While rapid technology advances have improved manufacturing operations in recent years, combining new and legacy operational technology (OT) has created security gaps that many manufacturers are just beginning to close, according to a new research report published by Information Services Group (ISG).
The 2021 ISG Provider Lens Manufacturing Industry Services Global report finds the complex mix of legacy OT and newer, connected technologies such as industrial IoT and machine learning has forced manufacturers to add security extensions for protection against cyberattacks.
ISG Smart Manufacturing partner Christian Decker says, “Manufacturers face a growing need for security tools to ensure seamless operations and defend themselves against attacks that can cause downtime, financial loss and reputational damage."
Decker says, "More companies in heavy industry are beginning to recognise these threats and authorise funding for OT security throughout their facilities.
Utilities, healthcare companies and some manufacturing firms have been the most aggressive about adopting defences against cybersecurity threats, the report states.
A growing number of advanced tools for launching cyber-physical attacks against industrial infrastructure are freely available online. However, automotive and some other heavy industries have not yet implemented OT security and as a result have fallen victim to cyber attacks.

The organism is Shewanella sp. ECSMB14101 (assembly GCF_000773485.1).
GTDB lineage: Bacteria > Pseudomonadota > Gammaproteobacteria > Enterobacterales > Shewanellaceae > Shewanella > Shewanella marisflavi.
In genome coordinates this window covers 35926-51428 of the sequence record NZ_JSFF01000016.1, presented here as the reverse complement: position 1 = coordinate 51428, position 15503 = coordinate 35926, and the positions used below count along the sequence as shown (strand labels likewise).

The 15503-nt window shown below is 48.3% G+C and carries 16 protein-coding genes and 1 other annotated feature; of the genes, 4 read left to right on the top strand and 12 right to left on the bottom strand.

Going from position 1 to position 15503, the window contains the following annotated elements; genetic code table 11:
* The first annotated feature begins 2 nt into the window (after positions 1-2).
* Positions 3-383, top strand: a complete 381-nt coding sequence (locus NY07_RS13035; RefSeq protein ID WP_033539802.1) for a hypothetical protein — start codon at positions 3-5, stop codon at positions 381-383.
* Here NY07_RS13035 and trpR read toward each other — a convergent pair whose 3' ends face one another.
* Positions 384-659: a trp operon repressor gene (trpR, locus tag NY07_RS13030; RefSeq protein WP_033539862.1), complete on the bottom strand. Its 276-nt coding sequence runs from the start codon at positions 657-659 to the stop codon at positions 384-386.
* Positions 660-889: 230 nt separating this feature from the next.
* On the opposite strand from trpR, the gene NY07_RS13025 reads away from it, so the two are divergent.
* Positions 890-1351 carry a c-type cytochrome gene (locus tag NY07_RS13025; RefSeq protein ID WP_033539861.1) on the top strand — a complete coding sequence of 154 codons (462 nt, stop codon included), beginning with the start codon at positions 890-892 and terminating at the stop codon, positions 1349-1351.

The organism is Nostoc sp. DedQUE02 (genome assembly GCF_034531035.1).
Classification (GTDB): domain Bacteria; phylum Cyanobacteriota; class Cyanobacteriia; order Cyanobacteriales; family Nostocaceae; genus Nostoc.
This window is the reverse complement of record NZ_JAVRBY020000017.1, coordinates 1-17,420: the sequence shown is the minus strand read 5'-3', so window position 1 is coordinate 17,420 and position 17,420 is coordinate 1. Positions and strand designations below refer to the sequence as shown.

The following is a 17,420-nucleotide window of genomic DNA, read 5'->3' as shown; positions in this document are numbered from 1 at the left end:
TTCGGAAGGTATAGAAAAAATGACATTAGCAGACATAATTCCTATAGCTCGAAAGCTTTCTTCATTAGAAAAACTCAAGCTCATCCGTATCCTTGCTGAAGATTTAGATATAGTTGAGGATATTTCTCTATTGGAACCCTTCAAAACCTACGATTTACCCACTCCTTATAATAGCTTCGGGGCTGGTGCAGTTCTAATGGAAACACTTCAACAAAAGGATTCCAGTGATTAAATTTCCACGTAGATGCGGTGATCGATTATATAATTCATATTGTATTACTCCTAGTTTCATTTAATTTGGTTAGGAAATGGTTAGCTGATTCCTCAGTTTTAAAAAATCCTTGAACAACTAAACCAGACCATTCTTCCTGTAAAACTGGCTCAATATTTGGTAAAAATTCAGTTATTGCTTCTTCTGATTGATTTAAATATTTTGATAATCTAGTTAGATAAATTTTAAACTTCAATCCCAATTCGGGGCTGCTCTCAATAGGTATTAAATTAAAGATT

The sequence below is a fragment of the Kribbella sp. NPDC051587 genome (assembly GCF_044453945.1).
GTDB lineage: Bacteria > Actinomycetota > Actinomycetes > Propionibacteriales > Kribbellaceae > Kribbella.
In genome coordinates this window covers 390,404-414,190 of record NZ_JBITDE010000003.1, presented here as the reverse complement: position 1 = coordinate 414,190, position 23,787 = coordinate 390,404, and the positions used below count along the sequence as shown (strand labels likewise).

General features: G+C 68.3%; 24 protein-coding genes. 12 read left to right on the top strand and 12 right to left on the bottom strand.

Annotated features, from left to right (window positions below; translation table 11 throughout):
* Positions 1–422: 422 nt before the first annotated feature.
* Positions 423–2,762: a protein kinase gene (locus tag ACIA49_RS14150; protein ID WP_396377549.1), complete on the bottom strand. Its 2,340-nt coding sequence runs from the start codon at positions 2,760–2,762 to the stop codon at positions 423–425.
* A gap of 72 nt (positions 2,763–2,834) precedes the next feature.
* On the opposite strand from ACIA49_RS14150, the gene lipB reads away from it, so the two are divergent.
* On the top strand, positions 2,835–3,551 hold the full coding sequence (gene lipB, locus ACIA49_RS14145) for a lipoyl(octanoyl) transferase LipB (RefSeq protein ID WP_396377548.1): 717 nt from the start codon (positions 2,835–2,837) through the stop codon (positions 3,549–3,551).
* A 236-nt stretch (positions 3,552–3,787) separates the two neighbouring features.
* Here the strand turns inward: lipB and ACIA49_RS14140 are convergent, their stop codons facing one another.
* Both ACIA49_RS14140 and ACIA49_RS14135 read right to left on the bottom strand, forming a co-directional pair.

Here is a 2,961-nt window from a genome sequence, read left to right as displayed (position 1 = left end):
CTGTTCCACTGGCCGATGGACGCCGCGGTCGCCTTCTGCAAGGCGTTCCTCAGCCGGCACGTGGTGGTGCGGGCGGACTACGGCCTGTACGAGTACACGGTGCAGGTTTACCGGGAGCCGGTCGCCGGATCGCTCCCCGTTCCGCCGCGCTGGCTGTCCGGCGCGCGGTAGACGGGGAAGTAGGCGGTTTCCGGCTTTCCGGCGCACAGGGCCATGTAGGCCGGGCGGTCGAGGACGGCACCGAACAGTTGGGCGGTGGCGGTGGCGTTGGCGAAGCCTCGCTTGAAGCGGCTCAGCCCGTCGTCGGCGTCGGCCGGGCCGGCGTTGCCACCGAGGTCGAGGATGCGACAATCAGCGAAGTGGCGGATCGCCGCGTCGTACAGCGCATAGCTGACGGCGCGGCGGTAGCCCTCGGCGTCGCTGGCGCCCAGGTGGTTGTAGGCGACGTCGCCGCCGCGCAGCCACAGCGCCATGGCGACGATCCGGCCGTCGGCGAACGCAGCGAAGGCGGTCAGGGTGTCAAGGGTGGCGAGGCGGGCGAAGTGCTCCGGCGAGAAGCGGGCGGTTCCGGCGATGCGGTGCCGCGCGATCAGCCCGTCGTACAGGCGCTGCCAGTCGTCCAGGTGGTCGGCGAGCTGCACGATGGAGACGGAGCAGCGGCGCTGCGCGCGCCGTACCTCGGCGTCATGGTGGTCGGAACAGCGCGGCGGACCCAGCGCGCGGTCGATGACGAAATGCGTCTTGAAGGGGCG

According to the report, proactive enterprises are seeking OT security solutions that can be scaled up and applied to on-premises assets, including specialised infrastructure such as fuel sensor networks in oil refineries. In addition, they are also seeking solutions that can manage and secure all device types via an open platform, ISG says.
These include both detection and derailment of threats and decoy and deception features to prevent intrusions in the first place. New deception technologies can first disrupt attackers' attempts to probe the network and then feed false information to them.
Many organisations are outgrowing point solutions and graduating to OT security systems that provide unified visibility across all assets, according to ISG. This is quickly becoming imperative for organisations that have begun introducing digitisation, AI and cloud-based infrastructure.
The most effective unified security systems encompass all OT and IT elements, including IoT, industrial IoT, mobile and wireless devices. The next phase of OT security will be adopting stable cloud infrastructures for storing big data from both a manufacturer and its customers, ISG predicts.
By combining these in a data lake, companies will be able to apply machine-learning algorithms to gain additional insights and recommendations.
Mobility industries, especially automotive, are also facing security threats against vehicles, the report says. For example, experiments have shown manipulating the geolocation systems of connected cars could allow attackers to take control of steering and speed.
OEMs and suppliers are integrating products from emerging automotive security vendors to defend against potential attacks and comply with increasingly strict regulations.